Kathleen Brewin Lewis
Once I believed in emblems.
Signs and portents. The sound
of the owl the night you left. A shard
of blue eggshell on the path.
The blood moon after I miscarried.
Now I only believe in coincidence.
If believe is even the right word.
The spare change you deposit
on your dresser each evening?
What if it were the vexing events of the day,
the misspoken words you no longer had use for?
Pinfeathers in the hand; two birds in the bush.
Empty your pockets. Look, here's a nickel
minted the very year you were born.
Languor of lingerie, parsing of pearls,
whistle and whir of the wind.
A tapering of the long road before you,
crush of the sky round the bend.
Forsake threadbare paths, the furrows
of protocol, sorrow of window and pane.
Pinpoint the hour you seek to dismantle,
the lair of your life in the rain.
Grit of the pear on the tip of your tongue,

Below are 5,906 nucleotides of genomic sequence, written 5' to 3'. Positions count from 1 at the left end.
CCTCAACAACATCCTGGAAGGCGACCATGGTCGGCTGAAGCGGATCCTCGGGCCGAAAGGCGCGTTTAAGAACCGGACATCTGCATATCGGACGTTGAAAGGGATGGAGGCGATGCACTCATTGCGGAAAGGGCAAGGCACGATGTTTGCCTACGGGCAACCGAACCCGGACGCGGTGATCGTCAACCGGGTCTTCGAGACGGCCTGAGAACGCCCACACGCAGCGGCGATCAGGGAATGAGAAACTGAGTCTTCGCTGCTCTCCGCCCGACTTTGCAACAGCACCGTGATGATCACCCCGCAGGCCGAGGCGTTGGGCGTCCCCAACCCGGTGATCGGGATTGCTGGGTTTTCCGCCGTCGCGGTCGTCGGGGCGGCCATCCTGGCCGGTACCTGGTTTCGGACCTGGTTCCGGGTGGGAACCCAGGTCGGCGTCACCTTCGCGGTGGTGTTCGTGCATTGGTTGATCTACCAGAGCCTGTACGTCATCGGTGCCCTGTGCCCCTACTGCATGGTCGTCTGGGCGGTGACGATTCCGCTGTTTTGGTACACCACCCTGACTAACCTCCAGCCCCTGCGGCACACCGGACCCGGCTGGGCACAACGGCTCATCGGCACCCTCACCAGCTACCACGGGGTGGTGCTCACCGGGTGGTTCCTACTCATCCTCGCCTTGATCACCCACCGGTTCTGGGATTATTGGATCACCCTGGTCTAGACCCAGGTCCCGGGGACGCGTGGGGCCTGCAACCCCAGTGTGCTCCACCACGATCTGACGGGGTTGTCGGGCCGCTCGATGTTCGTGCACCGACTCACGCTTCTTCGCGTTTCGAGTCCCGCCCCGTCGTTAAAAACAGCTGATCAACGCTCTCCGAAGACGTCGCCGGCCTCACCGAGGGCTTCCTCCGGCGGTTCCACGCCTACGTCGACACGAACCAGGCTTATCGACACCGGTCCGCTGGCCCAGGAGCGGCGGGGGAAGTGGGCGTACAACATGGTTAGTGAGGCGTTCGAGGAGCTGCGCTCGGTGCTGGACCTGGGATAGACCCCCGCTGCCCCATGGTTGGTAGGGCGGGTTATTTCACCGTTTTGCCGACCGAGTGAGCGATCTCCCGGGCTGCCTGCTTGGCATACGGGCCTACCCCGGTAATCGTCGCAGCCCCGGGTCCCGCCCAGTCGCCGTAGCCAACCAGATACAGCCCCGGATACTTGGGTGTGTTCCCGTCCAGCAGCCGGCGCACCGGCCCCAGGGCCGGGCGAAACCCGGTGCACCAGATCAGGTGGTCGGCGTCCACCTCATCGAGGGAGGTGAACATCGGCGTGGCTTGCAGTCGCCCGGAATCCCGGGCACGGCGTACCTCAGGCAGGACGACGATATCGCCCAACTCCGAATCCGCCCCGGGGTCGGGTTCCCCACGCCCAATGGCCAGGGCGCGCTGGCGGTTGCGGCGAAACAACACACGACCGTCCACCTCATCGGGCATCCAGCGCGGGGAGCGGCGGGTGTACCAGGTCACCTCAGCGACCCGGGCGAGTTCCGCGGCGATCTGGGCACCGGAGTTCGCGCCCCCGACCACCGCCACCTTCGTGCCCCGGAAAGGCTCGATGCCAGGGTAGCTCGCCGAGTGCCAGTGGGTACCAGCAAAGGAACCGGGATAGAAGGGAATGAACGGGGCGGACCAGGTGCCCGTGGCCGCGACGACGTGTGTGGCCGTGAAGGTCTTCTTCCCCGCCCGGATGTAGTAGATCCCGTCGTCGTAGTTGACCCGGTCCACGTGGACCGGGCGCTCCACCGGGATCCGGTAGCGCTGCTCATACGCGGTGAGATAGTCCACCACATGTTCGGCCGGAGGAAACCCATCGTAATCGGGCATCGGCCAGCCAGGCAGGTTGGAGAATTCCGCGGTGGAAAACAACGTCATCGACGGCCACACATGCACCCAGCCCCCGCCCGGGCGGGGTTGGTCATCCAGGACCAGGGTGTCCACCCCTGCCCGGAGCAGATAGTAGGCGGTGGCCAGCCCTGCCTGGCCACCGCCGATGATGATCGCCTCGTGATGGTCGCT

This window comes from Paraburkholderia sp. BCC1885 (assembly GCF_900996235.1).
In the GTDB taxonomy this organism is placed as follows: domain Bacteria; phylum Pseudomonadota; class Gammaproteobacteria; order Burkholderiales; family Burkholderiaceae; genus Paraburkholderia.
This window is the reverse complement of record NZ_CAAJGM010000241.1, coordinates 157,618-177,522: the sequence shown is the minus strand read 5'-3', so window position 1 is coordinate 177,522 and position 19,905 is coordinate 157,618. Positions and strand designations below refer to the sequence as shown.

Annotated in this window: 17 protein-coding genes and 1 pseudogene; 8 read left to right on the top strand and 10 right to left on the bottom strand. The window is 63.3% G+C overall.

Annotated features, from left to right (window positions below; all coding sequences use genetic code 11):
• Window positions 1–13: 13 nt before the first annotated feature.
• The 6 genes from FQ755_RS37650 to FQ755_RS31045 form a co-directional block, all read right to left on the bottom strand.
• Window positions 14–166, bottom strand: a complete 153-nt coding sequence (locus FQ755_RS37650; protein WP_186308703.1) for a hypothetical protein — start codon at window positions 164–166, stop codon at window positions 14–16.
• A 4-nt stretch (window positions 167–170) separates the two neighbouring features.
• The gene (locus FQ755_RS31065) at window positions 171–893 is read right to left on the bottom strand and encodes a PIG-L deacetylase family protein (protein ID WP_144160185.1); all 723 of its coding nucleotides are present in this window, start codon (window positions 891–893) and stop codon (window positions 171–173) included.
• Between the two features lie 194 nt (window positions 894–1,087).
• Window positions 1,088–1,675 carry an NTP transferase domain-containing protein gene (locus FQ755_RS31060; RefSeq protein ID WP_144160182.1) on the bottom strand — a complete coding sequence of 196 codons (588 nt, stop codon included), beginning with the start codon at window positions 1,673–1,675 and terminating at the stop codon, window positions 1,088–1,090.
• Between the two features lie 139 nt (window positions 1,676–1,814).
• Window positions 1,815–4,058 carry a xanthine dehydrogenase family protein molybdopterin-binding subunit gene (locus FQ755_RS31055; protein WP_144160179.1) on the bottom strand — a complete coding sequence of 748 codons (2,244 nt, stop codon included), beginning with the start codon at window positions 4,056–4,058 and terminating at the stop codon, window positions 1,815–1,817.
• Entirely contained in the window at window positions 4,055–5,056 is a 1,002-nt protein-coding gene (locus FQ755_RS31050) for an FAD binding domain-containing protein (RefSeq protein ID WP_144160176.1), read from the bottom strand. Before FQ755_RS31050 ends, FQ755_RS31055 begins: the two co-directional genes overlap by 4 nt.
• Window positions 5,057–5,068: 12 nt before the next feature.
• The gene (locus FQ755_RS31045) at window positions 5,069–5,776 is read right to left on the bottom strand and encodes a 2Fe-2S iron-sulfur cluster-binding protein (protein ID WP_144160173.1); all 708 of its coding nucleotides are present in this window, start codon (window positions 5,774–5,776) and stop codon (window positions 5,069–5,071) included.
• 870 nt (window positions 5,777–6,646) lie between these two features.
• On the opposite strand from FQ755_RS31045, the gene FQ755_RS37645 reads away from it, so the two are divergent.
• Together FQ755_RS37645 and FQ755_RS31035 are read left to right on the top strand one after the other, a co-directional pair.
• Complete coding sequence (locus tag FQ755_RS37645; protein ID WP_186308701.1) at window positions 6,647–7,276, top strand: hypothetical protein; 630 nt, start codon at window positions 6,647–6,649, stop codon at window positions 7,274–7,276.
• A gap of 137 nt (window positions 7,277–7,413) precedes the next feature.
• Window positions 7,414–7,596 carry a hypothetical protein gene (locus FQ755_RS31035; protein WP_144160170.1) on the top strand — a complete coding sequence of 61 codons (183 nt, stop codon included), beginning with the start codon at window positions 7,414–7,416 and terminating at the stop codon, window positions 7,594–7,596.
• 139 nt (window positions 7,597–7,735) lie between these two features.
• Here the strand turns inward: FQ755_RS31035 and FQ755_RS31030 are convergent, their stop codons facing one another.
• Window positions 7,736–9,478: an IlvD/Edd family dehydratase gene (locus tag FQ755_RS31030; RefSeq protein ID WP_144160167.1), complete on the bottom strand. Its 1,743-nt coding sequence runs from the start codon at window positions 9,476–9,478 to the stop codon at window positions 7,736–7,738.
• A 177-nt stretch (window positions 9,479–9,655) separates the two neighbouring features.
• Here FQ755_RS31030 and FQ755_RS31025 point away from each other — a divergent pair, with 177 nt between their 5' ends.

scintilla of smoke in your hair.
Sensation of strength, premonition of mercy,
a descant of steps on the stair.
Pawn your blue velvet cloak.
Disappear into the trees.
--Off and on from 1872 to 1968, at 9:00 pm sharp,
visitors to Yosemite National Park were treated
to a fiery cascade from Glacier Point.
Before we finally burnt down to embers,
I wished someone had pushed us
off a 3,000-foot cliff at night
like the lodge workers used to do
with the summer bonfires
at Yosemite. Make a glowing,
pulsing cataract of us—red sparks
streaming through dark sky,
a brief brilliant marvel.
Better than this slow descent
into a scant gray pile